Sunday 27 December 2020

Sticky Toffee Christmas Fruit Cake


It began with a jar of raisins that my mum had been soaking in brandy for a whole year. Entrusted with this jar of gold (if you know, you know) I set to making this recipe. I don't even have the words to explain just how incredible it is. You'll have to make it yourself to understand. 

If you love sticky toffee pudding and fruity christmas cake, this hybrid dessert is dedicated to you and your superior taste buds. The sponge is best eaten the day after when it has had time to soften further. By some miracle or magic it becomes even more toffee-like and delectable. Store the cake in an airtight tin/container and consume within one week.

I've included a few notes below in case you need any substitution recommendations or clarity on any aspect of this recipe.

If you do make this, be sure to share your pictures and feedback with me on Instagram :)

Dried Fruit

I used dried raisins in this recipe. Nice and simple. Sultanas would also do the trick if that is all you have. You may want to switch things up by adding some dried cranberries for an extra festive feel. You may also want to throw in some candied peel. For a more basic sticky toffee pudding, using just dates takes the toffee factor to another incredible level. In this case, you will need to blend all the dates together with the black tea.

As I mentioned, my dried fruit was soaked in brandy for a whole year! This is a good tradition to get into if you know you plan to make Christmas cake every year. Of course, I don't expect you to have a jar of year old soaked fruits just lying around, so I recommend soaking your fruit for 24 hours to allow them to plump up. If you're really impatient and want to make this recipe ASAP, then soak your fruits for at least two hours before you start baking. 

Alcohol or No Alcohol?

I used brandy to soak my raisins, but you can also use rum or whisky (or even a blend of all three). For an alcohol-free version, you may choose to soak your dried fruit in a fruit juice such as orange or apple juice. Unless you avoid alcohol for a special/specific reason, I highly encourage you to use it for this recipe. The warmth and flavour is unparalleled. 


Self-raising flour is more common here in the UK. If you cannot find it easily, you can make your own at home by combining plain (or all-purpose) flour with baking powder. The ratio is 2 teaspoons of baking powder for every 150g / 1 cup.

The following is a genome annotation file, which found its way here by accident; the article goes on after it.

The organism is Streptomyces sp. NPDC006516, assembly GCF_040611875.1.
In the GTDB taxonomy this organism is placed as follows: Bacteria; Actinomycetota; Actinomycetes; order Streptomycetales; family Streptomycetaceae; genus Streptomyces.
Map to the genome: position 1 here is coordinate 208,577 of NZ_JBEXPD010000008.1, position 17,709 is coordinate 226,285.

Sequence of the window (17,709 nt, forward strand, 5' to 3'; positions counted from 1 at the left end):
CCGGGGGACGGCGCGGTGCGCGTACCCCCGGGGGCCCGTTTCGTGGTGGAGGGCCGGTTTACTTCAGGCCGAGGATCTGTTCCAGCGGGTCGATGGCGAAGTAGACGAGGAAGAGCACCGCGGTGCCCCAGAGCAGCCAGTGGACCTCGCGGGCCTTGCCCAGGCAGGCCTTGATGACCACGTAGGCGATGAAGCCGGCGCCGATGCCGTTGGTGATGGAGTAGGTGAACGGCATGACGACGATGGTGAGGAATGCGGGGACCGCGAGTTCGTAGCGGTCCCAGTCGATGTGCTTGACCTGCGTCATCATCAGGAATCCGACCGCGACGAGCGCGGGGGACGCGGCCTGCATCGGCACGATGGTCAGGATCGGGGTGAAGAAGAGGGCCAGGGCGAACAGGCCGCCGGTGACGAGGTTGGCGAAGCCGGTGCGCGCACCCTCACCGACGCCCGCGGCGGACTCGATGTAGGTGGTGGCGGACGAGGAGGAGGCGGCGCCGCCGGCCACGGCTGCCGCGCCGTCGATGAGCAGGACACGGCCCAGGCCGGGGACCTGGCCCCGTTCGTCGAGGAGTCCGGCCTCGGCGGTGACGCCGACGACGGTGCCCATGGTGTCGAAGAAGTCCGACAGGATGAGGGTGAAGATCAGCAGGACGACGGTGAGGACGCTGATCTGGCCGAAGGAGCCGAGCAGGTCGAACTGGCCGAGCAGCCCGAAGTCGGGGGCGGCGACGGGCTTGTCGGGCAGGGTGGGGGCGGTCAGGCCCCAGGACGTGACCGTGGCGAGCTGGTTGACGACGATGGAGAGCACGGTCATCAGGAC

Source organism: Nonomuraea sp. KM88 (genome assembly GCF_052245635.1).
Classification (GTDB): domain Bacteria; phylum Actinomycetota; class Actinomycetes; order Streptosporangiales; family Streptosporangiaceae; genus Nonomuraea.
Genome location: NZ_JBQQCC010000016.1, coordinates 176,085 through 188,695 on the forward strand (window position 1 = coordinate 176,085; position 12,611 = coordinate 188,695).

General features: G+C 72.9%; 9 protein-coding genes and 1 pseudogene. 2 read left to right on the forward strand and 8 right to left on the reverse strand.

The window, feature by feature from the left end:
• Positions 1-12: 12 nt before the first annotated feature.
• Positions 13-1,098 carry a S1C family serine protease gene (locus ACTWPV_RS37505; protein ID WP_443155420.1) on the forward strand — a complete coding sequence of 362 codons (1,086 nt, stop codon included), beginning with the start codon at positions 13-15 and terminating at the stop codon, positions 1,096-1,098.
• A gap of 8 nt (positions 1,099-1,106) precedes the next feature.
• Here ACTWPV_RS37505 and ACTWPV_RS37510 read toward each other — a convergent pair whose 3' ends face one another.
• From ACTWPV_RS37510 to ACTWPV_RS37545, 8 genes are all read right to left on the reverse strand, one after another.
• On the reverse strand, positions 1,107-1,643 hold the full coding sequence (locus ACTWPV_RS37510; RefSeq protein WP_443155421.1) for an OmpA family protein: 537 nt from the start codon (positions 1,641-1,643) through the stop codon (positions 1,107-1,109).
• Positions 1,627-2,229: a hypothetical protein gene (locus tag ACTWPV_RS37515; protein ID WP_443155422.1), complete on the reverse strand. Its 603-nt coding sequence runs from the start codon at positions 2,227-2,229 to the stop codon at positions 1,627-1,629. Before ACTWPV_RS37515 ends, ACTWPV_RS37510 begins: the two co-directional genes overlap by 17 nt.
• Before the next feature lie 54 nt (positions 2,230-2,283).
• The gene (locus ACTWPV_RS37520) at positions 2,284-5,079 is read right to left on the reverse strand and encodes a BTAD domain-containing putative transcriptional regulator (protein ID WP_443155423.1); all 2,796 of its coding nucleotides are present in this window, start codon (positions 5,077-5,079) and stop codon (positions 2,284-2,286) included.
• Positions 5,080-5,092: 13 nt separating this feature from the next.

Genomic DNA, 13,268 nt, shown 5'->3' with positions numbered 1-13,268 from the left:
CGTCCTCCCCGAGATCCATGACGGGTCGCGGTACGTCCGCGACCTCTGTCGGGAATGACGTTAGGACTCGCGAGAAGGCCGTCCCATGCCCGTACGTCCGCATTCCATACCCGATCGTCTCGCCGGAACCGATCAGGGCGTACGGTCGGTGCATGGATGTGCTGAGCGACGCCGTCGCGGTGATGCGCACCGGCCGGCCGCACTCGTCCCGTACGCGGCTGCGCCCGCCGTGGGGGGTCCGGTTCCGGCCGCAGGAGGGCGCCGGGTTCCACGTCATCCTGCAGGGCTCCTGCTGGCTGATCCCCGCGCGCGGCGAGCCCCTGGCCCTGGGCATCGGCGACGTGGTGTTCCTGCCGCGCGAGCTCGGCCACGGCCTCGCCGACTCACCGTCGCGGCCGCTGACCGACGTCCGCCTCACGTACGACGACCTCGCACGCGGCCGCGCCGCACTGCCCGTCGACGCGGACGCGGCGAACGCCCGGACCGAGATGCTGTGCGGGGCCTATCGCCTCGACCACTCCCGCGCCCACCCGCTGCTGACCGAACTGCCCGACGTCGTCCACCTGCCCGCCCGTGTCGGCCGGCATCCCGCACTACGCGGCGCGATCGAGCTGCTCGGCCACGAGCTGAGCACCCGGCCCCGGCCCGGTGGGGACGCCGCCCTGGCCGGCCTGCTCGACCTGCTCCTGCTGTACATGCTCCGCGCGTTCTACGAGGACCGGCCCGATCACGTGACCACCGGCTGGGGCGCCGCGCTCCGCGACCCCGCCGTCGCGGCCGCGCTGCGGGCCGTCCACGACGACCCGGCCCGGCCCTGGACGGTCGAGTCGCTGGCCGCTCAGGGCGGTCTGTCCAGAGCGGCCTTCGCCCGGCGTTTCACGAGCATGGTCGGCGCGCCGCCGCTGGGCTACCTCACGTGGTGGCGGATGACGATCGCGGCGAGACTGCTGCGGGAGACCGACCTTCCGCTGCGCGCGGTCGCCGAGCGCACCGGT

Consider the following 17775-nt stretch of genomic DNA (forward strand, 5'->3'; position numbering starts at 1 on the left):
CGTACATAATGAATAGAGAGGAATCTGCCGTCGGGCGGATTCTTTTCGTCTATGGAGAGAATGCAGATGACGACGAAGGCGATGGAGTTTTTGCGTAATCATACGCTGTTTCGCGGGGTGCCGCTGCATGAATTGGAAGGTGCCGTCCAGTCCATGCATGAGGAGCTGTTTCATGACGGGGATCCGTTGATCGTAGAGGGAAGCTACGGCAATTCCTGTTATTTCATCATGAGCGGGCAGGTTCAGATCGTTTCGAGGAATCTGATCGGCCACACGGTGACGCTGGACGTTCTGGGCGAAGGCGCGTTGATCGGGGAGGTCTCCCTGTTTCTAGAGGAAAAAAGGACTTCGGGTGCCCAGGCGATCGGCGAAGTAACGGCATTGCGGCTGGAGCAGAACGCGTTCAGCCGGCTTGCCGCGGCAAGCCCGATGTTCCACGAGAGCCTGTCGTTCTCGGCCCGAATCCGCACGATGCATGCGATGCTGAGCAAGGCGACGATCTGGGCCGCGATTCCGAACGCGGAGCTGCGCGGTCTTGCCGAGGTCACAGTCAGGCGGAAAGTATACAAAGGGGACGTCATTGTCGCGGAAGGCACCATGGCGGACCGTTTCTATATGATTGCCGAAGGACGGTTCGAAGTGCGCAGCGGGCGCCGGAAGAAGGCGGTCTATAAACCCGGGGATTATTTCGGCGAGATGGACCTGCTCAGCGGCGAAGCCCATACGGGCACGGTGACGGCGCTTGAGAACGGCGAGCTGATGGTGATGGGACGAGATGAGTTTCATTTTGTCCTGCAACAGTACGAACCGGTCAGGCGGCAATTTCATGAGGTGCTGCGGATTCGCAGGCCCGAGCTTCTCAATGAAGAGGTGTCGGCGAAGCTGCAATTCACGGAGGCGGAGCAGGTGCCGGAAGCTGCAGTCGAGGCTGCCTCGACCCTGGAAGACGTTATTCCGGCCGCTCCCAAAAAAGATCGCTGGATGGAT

Toffee Sauce

The blended fruit in this cake gives it the sticky, toffee-like taste and texture. In my opinion, there is no need to make an accompanying toffee sauce. Instead, serve the cake warm with a scoop of vegan vanilla ice cream or sweet, silky custard.


Serves 8

- 1 and 1/2 cups self-raising flour 
- 1 tsp ground cinnamon
- 1 nutmeg
- pinch of salt
- 1/4 cup cold vegan margarine
- 1 cup brown sugar
- 1/2 cup black tea
- 2 cups raisins, soaked in brandy
- 1 tsp bicarbonate of soda


1. Preheat your oven to 180C.

2. Place the flour, cinnamon, nutmeg, salt, cold vegan margarine and brown sugar in a large mixing bowl. Use your fingers to combine the ingredients until it resembles fine breadcrumbs. 

3. Drain the raisins from the brandy, retaining the brandy in a jug for later use.

4. Brew some black tea in a saucepan. Half a cup of water with one teabag (which you can discard after 2 minutes of brewing). Add 1 cup of the soaked raisins (drained). Once the tea comes to a boil, add the bicarbonate of soda. The tea will get foamy and frothy at this stage. Take off the heat. Allow to cool for 5 minutes then place the entire mixture, including the raisins, in a food blender and blend until smooth.

5. Add the smooth tea/raisin blend to the large mixing bowl with the other ingredients, along with 1/2 cup of brandy (drained from the soaked fruit) and the remaining 1 cup of raisins. Use a wooden spoon or spatula to mix until you have a luscious cake batter. Do not over mix.

6. Prepare a round 18cm cake tin by brushing the inside with a generous amount of vegan margarine. Pour the batter into the cake tin, place in the oven and bake for 30-35 minutes. A skewer stuck in the centre should come out clean. if this is not the case, bake for a further 5 minutes. 

7. Allow to cool slightly. Serve warm with vanilla ice cream or sweet custard. If you can wait one day before serving, even better, as the cake will get softer and stickier and more indulgent the day after.

No comments:

Post a Comment